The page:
Like us on Facebook and follow us on Twitter

Just Posted

No matter your age, the city’s two skate park hosts Jaryd Justice-Moote (left) and Brenden Wright can help you roll into a new pastime this “Summer at the Skatepark.” Photo: City of Trail
Free coaching at the Trail Sk8Park begins next month

The city is rolling into a summer of inclusive recreation by, for… Continue reading

Pastor Tom Kline
‘Why I became a Christian’ with Pastor Tom Kline

“For I delivered unto you first of all that which I also… Continue reading

Protestors blocking Columbia Avenue Saturday evening. Photo: Betsy Kline
Old growth protesters begin 24-hour blockade of Castlegar’s main street

Members of Extinction Rebellion plan to stay overnight

Forty sled dogs were seized by the BC SPCA from a Salmo kennel in February. A recent ruling has decided the dogs won’t be returned. Photo: Gounsil/Flickr
BC Farm Industry Review Board rules against Salmo kennel after 40 sled dogs seized

Spirit of the North Kennels was also ordered to pay BC SPCA $64,000

Residents line up outside the Vernon Recreation Complex for their COVID-19 vaccine Saturday, June 5. (Jennifer Smith - Morning Star)
No appointments necessary for first dose COVID-19 vaccine: Interior Health

People can just show up at clinics, register on the spot and get the shot

At an outdoor drive-in convocation ceremony, Mount Royal University bestows an honorary Doctor of Laws on Blackfoot Elder and residential school survivor Clarence Wolfleg in Calgary on Tuesday, June 8, 2021. THE CANADIAN PRESS/Jeff McIntosh
‘You didn’t get the best of me’: Residential school survivor gets honorary doctorate

Clarence Wolfleg receives honorary doctorate from Mount Royal University, the highest honour the school gives out

Canadian Prime Minister Justin Trudeau participates in a plenary session at the G7 Summit in Carbis Bay, England on Friday June 11, 2021. THE CANADIAN PRESS/Adrian Wyld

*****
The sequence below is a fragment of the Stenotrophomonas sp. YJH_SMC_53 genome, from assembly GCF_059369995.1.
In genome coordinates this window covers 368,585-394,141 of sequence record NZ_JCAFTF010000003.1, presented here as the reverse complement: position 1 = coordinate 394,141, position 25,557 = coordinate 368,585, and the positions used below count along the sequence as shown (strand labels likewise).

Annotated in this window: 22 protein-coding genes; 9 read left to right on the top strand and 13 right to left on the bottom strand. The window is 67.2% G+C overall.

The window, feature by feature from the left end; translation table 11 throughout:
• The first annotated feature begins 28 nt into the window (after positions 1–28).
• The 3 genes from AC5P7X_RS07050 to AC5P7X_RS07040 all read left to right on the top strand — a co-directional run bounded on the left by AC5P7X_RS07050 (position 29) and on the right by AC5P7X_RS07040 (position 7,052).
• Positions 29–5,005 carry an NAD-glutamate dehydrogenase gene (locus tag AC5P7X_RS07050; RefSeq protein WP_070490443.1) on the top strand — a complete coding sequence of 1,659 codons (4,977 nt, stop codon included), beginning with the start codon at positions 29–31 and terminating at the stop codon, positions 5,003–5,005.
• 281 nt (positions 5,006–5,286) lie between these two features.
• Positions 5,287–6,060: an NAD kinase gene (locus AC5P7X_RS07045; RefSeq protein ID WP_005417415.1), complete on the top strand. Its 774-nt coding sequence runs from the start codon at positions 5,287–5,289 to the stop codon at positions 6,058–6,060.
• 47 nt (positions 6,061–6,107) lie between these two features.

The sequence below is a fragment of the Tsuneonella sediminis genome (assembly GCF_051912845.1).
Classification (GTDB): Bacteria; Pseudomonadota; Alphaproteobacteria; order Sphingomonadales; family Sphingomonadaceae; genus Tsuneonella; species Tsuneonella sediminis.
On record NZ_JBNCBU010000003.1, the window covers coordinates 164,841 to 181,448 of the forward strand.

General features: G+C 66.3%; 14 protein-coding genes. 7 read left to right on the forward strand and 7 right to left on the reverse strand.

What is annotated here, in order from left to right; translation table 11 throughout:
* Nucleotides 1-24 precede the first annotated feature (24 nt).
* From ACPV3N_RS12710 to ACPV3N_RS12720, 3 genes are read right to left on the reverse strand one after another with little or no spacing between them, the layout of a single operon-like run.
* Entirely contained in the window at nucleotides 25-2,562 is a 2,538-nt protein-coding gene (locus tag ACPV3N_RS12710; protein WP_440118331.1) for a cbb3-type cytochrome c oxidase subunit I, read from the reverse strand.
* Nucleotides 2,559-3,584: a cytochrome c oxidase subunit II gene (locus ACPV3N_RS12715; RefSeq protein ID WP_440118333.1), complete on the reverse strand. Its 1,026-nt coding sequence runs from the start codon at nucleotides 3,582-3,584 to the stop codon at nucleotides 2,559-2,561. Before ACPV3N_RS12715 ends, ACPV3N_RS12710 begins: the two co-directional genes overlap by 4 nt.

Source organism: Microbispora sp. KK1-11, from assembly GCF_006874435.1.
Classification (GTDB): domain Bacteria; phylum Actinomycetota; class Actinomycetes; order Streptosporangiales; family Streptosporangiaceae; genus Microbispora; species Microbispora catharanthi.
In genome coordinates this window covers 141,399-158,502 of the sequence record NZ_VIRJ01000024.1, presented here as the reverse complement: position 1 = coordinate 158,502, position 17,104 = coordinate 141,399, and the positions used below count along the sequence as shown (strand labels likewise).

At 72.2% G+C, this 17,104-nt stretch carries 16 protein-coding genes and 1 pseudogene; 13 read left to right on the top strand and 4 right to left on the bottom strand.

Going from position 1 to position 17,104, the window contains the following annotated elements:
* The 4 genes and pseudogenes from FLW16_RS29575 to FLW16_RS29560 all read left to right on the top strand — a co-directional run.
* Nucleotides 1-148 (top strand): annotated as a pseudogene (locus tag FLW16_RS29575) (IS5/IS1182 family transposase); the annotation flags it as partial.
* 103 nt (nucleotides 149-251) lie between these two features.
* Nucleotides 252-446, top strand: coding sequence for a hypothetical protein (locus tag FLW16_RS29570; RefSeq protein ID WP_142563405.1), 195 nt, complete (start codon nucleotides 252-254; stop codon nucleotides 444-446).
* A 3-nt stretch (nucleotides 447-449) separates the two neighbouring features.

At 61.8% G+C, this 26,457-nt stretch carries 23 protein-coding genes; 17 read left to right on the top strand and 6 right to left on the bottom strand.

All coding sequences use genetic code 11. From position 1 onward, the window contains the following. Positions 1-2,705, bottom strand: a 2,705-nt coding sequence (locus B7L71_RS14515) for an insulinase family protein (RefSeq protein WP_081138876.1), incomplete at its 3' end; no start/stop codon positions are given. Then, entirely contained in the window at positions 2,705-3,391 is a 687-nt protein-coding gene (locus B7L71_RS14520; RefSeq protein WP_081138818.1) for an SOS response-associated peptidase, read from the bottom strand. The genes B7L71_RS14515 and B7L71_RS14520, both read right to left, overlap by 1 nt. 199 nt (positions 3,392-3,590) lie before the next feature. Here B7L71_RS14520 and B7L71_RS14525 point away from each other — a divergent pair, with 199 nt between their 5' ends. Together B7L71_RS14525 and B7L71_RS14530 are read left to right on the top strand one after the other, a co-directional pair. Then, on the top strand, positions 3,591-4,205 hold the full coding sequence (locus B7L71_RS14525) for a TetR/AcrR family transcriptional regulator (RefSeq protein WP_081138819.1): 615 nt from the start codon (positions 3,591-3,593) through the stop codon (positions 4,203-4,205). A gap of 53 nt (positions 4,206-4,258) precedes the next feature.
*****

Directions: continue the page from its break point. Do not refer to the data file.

Canada donating 13M surplus COVID-19 vaccine doses to poor countries

Trudeau says the government will pay for 87 million shots to be distributed to poor countries

Indigenous Services Minister Marc Miller is seen during a news conference, Wednesday May 19, 2021 in Ottawa. THE CANADIAN PRESS/Adrian Wyld
Indigenous child-welfare battle heads to court despite calls for Ottawa to drop cases

Feds are poised to argue against two Canadian Human Rights Tribunal rulings

The Great Ogopogo Bathtub Race has been held in Summerland as a fundraising event. Do you know which Canadian city introduced this sport? (Black Press file photo)
QUIZ: A summer’s day at the water

How much do you know about boats, lakes and water?

Two-year-old Ivy McLeod laughs while playing with Lucky the puppy outside their Chilliwack home on Thursday, June 10, 2021. (Jenna Hauck/ Chilliwack Progress)
VIDEO: B.C. family finds ‘perfect’ puppy with limb difference for 2-year-old Ivy

Ivy has special bond with Lucky the puppy who was also born with limb difference

A million-dollar ticket was sold to an individual in Vernon from the Lotto Max draw Friday, June 11, 2021. (Photo courtesy of BCLC)
Lottery ticket worth $1 million sold in Vernon

One lucky individual holds one of 20 tickets worth $1 million from Friday’s Lotto Max draw

“65 years, I’ve carried the stories in my mind and live it every day,” says Jack Kruger. (Athena Bonneau)
‘Maybe this time they will listen’: Survivor shares stories from B.C. residential school

Jack Kruger, living in Syilx territory, wasn’t surprised by news of 215 children’s remains found on the grounds of the former Kamloops Indian Residential School

A logging truck carries its load down the Elaho Valley near in Squamish, B.C. in this file photo. THE CANADIAN PRESS/Chuck Stoody
Squamish Nation calls for old-growth logging moratorium in its territory

The nation says 44% of old-growth forests in its 6,900-square kilometre territory are protected while the rest remain at risk

Most Read